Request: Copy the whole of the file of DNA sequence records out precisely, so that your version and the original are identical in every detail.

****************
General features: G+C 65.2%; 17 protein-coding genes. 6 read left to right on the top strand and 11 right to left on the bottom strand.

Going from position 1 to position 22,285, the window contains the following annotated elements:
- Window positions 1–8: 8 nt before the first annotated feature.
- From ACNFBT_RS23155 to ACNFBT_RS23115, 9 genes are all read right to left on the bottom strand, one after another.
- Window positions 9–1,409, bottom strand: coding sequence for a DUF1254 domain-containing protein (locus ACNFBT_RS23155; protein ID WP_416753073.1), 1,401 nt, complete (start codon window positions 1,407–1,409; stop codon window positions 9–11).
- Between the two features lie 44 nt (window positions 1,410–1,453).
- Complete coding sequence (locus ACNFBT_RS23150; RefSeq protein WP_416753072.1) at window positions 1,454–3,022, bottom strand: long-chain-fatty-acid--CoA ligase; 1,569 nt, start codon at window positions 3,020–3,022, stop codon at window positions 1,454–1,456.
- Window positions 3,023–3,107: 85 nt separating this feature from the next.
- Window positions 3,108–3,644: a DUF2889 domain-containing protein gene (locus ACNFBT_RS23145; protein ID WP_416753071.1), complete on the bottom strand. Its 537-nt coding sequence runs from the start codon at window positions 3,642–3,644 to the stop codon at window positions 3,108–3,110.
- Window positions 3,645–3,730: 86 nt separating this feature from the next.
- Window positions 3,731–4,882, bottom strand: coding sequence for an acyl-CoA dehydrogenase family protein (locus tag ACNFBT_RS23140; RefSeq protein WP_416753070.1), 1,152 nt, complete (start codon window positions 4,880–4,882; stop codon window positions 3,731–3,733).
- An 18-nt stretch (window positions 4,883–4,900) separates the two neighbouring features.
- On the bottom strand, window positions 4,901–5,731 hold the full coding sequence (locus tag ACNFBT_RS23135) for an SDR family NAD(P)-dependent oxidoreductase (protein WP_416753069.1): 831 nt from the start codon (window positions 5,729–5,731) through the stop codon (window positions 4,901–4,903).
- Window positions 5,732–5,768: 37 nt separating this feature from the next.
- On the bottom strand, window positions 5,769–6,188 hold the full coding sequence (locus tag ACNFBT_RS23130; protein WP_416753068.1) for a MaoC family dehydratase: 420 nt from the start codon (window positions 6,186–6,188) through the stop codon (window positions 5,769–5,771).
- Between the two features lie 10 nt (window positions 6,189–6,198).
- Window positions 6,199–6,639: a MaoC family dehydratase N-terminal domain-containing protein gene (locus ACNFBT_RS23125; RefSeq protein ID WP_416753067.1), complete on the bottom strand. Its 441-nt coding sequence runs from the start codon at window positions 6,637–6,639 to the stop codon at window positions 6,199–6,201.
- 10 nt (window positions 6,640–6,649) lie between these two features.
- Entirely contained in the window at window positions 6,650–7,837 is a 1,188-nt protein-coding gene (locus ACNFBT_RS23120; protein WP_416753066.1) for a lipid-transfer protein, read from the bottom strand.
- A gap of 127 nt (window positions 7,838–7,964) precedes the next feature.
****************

General features: G+C 65.2%; 17 protein-coding genes. 6 read left to right on the top strand and 11 right to left on the bottom strand.

Going from position 1 to position 22,285, the window contains the following annotated elements:
- Window positions 1–8: 8 nt before the first annotated feature.
- From ACNFBT_RS23155 to ACNFBT_RS23115, 9 genes are all read right to left on the bottom strand, one after another.
- Window positions 9–1,409, bottom strand: coding sequence for a DUF1254 domain-containing protein (locus ACNFBT_RS23155; protein ID WP_416753073.1), 1,401 nt, complete (start codon window positions 1,407–1,409; stop codon window positions 9–11).
- Between the two features lie 44 nt (window positions 1,410–1,453).
- Complete coding sequence (locus ACNFBT_RS23150; RefSeq protein WP_416753072.1) at window positions 1,454–3,022, bottom strand: long-chain-fatty-acid--CoA ligase; 1,569 nt, start codon at window positions 3,020–3,022, stop codon at window positions 1,454–1,456.
- Window positions 3,023–3,107: 85 nt separating this feature from the next.
- Window positions 3,108–3,644: a DUF2889 domain-containing protein gene (locus ACNFBT_RS23145; protein ID WP_416753071.1), complete on the bottom strand. Its 537-nt coding sequence runs from the start codon at window positions 3,642–3,644 to the stop codon at window positions 3,108–3,110.
- Window positions 3,645–3,730: 86 nt separating this feature from the next.
- Window positions 3,731–4,882, bottom strand: coding sequence for an acyl-CoA dehydrogenase family protein (locus tag ACNFBT_RS23140; RefSeq protein WP_416753070.1), 1,152 nt, complete (start codon window positions 4,880–4,882; stop codon window positions 3,731–3,733).
- An 18-nt stretch (window positions 4,883–4,900) separates the two neighbouring features.
- On the bottom strand, window positions 4,901–5,731 hold the full coding sequence (locus tag ACNFBT_RS23135) for an SDR family NAD(P)-dependent oxidoreductase (protein WP_416753069.1): 831 nt from the start codon (window positions 5,729–5,731) through the stop codon (window positions 4,901–4,903).
- Window positions 5,732–5,768: 37 nt separating this feature from the next.
- On the bottom strand, window positions 5,769–6,188 hold the full coding sequence (locus tag ACNFBT_RS23130; protein WP_416753068.1) for a MaoC family dehydratase: 420 nt from the start codon (window positions 6,186–6,188) through the stop codon (window positions 5,769–5,771).
- Between the two features lie 10 nt (window positions 6,189–6,198).
- Window positions 6,199–6,639: a MaoC family dehydratase N-terminal domain-containing protein gene (locus ACNFBT_RS23125; RefSeq protein ID WP_416753067.1), complete on the bottom strand. Its 441-nt coding sequence runs from the start codon at window positions 6,637–6,639 to the stop codon at window positions 6,199–6,201.
- 10 nt (window positions 6,640–6,649) lie between these two features.
- Entirely contained in the window at window positions 6,650–7,837 is a 1,188-nt protein-coding gene (locus ACNFBT_RS23120; protein WP_416753066.1) for a lipid-transfer protein, read from the bottom strand.
- A gap of 127 nt (window positions 7,838–7,964) precedes the next feature.